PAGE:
substitution effects. The main finding in these studies is that higher taxes are, indeed, associated with lower growth, higher unemployment and lower investment. In contrast, Vroman (1974b) concludes that there is full shifting in OECD countries because the capital share does not change in response to rising payroll taxes. In another cross-country OECD analysis, Nickell and Bell (1996) find no effects of payroll taxes on unemployment among unskilled workers and interpret this result as evidence of full shifting. Even more disaggregated studies, which are less likely to suffer from omitted variables and simultaneity biases than time-series and cross-country studies, find mixed evidence of the effects of payroll taxes on wages and employment. Hamermesh (1979) examines reduced form effect of OASDHI (i.e., the payroll tax for social security in the U.S.) on wages and finds that at most a third of the payroll tax on employers is shifted onto wages, thus implying an effect of payroll taxes on employment. Gruber and Krueger (1991) and Gruber (1994) find much higher degrees of shifting. The former study

examines the effect of mandated workers compensation insurance differences across states
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in the U.S.. They find that a 1% increase in workers compensation rates is associated with only a 0.11% decline in employment. Gruber (1994) assesses the impact of mandated health insurance benefits for maternity in the U.S. and finds substantial shifting of the costs to the wages of the targeted group, namely young women and their husbands, and a very small effect on employment. Finally, Gruber (1997) provides a careful analysis of the impact of the payroll tax reduction in Chile following the privatization of the social security system and finds complete backward shifting and no effect on employment. However, as Gruber point out, one important limitation in applying his results beyond the Chilean setting, is that if wages are rigid downward, they may react more flexibly to tax cuts than to tax increases. This implies that the effects of payroll taxes may be asymmetric. In the present paper, we analyze the impact of the change in payroll taxes in Colombia to assess whether there is full shifting when taxes are increased substantially rather than decreased as in the Chilean case. In addition, in contrast to the Chilean case, the structure of payroll taxes in Colombia is less likely to produce full shifting because there is a weaker link between the valuation of mandated benefits by employees and the costs to employers.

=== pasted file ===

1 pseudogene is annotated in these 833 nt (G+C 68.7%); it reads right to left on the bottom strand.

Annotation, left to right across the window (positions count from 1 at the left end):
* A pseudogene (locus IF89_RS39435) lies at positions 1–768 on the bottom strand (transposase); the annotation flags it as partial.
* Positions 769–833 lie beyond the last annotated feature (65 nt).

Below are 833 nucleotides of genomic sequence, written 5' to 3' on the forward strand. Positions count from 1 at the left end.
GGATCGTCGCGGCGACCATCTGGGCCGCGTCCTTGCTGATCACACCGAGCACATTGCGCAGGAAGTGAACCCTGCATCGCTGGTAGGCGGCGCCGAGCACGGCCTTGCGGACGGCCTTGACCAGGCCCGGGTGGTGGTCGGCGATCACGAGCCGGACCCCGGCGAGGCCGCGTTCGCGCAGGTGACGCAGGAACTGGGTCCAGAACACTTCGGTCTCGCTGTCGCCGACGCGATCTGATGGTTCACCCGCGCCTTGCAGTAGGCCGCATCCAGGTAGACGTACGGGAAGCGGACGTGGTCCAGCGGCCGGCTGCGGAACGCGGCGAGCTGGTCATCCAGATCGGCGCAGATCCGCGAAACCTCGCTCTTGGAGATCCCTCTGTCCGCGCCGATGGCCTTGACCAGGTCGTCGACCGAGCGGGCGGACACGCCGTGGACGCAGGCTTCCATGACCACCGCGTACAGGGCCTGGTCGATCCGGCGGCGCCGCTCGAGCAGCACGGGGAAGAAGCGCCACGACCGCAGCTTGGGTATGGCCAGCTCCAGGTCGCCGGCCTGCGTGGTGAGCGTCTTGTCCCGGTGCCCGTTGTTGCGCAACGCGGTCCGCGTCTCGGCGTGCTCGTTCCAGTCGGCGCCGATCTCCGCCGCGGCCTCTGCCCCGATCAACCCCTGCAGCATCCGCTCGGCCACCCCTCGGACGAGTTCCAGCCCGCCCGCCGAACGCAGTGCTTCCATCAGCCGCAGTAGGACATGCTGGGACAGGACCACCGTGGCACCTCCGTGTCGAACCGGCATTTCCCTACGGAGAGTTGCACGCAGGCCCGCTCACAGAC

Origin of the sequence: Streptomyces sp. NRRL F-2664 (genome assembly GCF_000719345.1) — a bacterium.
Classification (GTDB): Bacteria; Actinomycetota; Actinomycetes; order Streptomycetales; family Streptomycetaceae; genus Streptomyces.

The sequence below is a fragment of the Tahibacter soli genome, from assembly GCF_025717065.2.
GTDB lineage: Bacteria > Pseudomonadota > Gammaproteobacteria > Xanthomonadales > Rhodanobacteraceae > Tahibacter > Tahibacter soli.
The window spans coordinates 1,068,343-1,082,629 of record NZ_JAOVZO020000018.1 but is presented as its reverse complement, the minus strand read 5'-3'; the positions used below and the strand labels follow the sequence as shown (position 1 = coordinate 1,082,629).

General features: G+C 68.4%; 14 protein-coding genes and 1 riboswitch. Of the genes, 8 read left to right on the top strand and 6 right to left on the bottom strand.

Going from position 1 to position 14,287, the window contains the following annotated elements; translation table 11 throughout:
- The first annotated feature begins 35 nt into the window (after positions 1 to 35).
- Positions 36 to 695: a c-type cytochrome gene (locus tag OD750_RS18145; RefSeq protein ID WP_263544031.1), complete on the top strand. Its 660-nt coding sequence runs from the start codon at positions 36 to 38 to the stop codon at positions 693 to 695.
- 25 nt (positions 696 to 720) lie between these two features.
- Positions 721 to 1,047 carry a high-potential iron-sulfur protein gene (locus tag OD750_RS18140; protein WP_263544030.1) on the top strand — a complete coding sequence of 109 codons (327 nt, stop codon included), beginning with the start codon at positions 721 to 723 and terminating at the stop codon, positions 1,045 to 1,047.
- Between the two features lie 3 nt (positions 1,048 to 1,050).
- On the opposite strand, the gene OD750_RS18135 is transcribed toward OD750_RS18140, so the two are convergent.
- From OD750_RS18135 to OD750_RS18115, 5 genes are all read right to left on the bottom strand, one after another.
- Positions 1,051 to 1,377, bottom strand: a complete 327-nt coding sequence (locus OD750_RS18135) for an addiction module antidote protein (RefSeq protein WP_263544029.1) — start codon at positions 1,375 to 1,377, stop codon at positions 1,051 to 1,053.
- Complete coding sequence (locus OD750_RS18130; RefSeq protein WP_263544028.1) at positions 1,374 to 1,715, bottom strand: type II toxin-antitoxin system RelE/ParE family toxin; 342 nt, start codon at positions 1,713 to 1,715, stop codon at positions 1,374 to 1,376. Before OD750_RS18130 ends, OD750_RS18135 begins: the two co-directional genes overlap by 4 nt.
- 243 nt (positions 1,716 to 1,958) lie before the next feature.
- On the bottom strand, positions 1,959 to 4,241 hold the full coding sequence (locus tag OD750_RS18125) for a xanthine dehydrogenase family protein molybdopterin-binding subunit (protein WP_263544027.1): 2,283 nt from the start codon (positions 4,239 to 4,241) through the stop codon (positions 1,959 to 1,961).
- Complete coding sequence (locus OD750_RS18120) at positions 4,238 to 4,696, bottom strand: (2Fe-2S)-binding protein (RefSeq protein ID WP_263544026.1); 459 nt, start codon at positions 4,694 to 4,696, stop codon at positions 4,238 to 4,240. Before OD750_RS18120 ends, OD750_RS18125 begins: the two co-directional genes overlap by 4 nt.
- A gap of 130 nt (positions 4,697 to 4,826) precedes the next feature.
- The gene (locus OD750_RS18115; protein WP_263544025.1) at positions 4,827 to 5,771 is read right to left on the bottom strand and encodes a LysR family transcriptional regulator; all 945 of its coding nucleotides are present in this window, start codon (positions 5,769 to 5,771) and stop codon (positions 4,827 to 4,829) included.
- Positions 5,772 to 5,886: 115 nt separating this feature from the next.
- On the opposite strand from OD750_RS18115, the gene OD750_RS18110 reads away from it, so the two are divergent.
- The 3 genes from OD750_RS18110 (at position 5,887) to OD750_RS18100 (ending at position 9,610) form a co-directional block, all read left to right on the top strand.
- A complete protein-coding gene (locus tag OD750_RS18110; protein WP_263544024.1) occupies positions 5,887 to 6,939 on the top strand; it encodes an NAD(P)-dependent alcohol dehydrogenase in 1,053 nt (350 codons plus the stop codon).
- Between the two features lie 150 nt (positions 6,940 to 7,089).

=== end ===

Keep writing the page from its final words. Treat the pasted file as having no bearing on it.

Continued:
3. Institutional Background
Colombias recent Social Security Reform provides a good opportunity to assess the impact of payroll taxes on the labor market. Although there have been rises in payroll taxes in Colombia starting in 1982, the 1993 Social Security Reform (SSR) sharply increased employers payroll contributions for pensions and health. Table 1 presents the evolution of payroll taxes starting in 1980. Since around the 1950s, Colombias legislation has required employers contributions to finance pensions

for the old, disabled, and survivors; health benefits for sickness and maternity; work injury benefits in manufacturing and commerce; family allowances and in-kind transfers for lowincome households; training, and paid vacations.1 Moreover, since the initial set-up of these programs, the generosity of benefits has increased and so have the payroll taxes required to finance them. Mandated payroll contributions increased by 1% in 1982 as a result of the increase in payroll contributions for training from 1% to 2%. In 1989, the payroll taxes required for in-kind transfers to low-income families increased from 2% to 3%. The first increase in mandated contributions for old age, disability, and survivor pensions occurred in 1985 with an increase of 2% from 4.5% to 6.5%. The payroll contributions for pensions increased again in 1992 by 1.5% and then the SSR generated large increases in payroll taxes for pensions from 1994 to 1996 equivalent to 5.5%. The SSR also increased payroll contributions for health benefits for the first time in decades between 1994 and 1996 equivalent to 5%. The SSR, thus, increased payroll taxes for pensions and health by 10.5% in a two-year period. This provides a large temporal change in payroll taxes and much larger than what is usually observed in developed countries. Figure 1 shows the trends of employer social security contributions for pensions and health, while Figure 2 shows the trends of payroll taxes for in-kind transfers to low-income households, family allowances, and training. Finally, Figure 3 shows the evolution of the total mandated non-wage costs, which illustrates the sharp rise after the SSR reform just described.